Results

Identification and Selection of Nematode-Responsive and Root Specific (NRRS) Candidate Genes

Candidate NRRS genes were identified in three steps: (a) an analyses of microarray data was performed to find genes that were induced by nematode infection and genes with root-specific expression patterns, (b) these root-specific and nematode-responsive gene sets were collated to find genes with desired NRRS gene expression pattern, and (c) finally, a cis-element based screening of candidate NRRS gene promoters was performed to select final candidates for downstream analyses.

The Genevestigator analysis i.e., meta-analysis of microarray datasets identified 1,374 probe sets that showed statistically significant and consistent up-regulation (>1.5-fold-change, log2 scale) in different (n = 6) root zones (Figure 1). On other hand, the stand-alone analysis, comparing root samples with vegetative shoot, inflorescence and leaf samples identified a total of 672 probe sets from three developmental time points (7, 17, and 21 days). In process, we also identified, 79 probe sets that were consistently enriched in root across all three time points investigated in stand-alone analysis (Figure 2A, Supplementary Table 2) and 336 probe sets that were common between Genevestigator and stand-alone analysis (Figure 2B). The low overlap between probes sets from Genevestigator and stand-alone analysis could be because of the additional data processing and summarization steps that Genevestigator performs to reduce batch effects and to provide robust expression estimates from different microarray platforms. In addition to root-specific probe sets, the Genevestigator analysis for nematode-induced genes (>1.5-fold-change, log2 scale) from “early” and “late” stages of nematode infection yielded 780 probe sets, with 42 probe sets showing a constant up-regulation in both stages (Figure 2C, Supplementary Table 3).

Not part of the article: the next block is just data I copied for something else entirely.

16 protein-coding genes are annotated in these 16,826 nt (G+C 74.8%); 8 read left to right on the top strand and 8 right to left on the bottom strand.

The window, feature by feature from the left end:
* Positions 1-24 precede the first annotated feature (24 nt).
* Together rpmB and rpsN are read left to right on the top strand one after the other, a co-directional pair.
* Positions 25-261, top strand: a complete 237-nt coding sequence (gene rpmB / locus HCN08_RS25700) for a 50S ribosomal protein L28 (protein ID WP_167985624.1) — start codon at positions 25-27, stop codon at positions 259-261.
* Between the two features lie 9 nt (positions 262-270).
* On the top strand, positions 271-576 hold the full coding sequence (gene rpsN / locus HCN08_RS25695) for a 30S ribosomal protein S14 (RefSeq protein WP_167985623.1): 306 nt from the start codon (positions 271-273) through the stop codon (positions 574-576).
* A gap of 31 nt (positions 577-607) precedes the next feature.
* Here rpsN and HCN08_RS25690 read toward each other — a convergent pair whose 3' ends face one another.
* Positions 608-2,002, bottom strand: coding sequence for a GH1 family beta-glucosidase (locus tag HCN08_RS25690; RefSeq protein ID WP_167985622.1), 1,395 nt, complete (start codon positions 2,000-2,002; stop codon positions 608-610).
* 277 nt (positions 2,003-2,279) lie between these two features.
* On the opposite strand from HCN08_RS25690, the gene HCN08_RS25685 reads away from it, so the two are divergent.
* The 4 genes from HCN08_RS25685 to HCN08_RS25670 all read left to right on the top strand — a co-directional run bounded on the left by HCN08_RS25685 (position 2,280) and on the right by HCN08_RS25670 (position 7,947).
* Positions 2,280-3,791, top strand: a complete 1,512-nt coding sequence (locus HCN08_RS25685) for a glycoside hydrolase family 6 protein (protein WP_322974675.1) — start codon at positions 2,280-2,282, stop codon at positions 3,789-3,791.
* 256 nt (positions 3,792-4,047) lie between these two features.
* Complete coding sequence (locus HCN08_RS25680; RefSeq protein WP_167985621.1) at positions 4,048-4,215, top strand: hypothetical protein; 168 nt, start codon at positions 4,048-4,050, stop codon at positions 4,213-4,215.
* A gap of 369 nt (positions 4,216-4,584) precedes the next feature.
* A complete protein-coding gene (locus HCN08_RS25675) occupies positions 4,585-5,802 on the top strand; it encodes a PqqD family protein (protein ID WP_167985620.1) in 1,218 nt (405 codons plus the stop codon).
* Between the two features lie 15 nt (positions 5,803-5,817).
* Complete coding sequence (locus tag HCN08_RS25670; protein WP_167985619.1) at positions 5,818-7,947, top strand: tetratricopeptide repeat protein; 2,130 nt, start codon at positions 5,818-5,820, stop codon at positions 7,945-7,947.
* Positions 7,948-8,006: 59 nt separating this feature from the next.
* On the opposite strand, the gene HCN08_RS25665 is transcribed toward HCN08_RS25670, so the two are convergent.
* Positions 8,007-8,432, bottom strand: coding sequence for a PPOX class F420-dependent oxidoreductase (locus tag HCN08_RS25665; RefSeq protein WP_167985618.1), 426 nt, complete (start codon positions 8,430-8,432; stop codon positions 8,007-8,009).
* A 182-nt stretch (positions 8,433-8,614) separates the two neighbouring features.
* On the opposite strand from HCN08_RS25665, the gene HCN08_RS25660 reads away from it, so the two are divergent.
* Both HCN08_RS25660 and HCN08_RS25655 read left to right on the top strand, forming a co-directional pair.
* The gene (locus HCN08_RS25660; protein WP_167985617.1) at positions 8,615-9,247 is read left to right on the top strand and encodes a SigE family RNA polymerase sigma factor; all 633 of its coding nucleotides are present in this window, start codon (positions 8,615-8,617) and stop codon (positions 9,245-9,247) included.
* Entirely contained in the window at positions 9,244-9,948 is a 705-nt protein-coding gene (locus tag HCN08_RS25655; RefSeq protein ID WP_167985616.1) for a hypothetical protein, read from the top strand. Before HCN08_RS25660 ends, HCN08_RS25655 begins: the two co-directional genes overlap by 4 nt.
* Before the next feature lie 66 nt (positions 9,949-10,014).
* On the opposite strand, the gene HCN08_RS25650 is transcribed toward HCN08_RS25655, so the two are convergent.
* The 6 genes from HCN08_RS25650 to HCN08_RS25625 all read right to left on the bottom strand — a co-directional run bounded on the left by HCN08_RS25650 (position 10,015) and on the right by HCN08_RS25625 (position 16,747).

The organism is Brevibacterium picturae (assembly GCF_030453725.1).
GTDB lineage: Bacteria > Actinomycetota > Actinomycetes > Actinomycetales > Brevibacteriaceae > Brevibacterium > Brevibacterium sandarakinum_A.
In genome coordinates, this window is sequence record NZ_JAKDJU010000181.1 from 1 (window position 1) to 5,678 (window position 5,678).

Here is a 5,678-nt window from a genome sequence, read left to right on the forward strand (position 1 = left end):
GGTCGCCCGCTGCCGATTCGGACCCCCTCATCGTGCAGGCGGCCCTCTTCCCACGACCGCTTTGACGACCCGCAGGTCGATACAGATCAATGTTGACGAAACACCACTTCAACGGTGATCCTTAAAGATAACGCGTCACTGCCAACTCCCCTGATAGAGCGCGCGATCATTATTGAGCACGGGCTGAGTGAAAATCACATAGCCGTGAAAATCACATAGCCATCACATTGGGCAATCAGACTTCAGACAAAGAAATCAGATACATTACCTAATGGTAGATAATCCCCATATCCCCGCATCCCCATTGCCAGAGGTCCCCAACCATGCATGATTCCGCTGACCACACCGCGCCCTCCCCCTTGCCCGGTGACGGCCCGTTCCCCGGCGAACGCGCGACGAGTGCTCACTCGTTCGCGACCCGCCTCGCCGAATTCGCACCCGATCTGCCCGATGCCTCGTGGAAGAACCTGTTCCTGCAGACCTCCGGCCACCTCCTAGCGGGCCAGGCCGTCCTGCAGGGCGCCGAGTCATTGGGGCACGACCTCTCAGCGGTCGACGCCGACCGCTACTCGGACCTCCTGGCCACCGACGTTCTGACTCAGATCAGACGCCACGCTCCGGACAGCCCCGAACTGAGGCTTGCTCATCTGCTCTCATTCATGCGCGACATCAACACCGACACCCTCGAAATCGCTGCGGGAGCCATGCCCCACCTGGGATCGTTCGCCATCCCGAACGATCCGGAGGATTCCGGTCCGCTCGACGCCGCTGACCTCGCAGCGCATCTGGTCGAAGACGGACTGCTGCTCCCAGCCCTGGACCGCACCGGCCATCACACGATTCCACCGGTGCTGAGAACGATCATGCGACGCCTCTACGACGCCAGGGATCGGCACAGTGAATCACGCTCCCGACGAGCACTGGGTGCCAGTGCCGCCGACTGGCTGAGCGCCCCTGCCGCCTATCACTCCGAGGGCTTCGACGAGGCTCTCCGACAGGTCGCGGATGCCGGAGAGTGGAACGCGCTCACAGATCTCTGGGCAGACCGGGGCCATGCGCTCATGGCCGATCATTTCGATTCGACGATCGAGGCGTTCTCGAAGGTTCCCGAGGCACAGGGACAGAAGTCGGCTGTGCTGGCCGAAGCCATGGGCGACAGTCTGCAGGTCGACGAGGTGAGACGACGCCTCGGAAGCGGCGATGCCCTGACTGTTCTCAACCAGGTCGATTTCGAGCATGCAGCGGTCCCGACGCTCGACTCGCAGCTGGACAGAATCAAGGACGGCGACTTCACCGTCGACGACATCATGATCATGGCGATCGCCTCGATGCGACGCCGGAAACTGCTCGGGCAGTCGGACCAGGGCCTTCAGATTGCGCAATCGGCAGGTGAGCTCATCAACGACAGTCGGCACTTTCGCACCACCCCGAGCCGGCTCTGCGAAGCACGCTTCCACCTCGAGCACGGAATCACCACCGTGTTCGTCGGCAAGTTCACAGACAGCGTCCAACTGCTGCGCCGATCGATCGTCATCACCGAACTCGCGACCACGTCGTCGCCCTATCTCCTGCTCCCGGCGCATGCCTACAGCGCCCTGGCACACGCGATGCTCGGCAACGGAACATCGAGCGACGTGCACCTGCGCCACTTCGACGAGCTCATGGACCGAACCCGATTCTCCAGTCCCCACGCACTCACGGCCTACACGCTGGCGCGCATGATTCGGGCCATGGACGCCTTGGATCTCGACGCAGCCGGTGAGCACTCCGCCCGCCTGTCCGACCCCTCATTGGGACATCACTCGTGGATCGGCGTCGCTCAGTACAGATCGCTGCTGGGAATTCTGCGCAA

FIGURE 1